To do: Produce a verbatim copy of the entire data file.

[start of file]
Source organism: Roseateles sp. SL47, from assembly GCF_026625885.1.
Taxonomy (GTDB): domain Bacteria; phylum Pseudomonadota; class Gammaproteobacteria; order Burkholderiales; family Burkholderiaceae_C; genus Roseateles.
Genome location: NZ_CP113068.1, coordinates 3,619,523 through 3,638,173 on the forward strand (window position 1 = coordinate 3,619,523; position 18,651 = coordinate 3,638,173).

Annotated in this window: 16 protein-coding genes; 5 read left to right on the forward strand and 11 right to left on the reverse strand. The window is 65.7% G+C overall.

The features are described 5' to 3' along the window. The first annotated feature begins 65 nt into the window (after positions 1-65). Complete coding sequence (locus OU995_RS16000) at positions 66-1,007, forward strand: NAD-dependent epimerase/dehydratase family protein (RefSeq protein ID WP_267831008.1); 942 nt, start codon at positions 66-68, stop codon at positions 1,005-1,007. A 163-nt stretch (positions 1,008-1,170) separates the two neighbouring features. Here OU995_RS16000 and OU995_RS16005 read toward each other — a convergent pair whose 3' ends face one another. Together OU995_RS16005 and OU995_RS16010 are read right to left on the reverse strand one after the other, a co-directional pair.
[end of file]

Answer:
Source organism: Roseateles sp. SL47, from assembly GCF_026625885.1.
Taxonomy (GTDB): domain Bacteria; phylum Pseudomonadota; class Gammaproteobacteria; order Burkholderiales; family Burkholderiaceae_C; genus Roseateles.
Genome location: NZ_CP113068.1, coordinates 3,619,523 through 3,638,173 on the forward strand (window position 1 = coordinate 3,619,523; position 18,651 = coordinate 3,638,173).

Annotated in this window: 16 protein-coding genes; 5 read left to right on the forward strand and 11 right to left on the reverse strand. The window is 65.7% G+C overall.

The features are described 5' to 3' along the window. The first annotated feature begins 65 nt into the window (after positions 1-65). Complete coding sequence (locus OU995_RS16000) at positions 66-1,007, forward strand: NAD-dependent epimerase/dehydratase family protein (RefSeq protein ID WP_267831008.1); 942 nt, start codon at positions 66-68, stop codon at positions 1,005-1,007. A 163-nt stretch (positions 1,008-1,170) separates the two neighbouring features. Here OU995_RS16000 and OU995_RS16005 read toward each other — a convergent pair whose 3' ends face one another. Together OU995_RS16005 and OU995_RS16010 are read right to left on the reverse strand one after the other, a co-directional pair.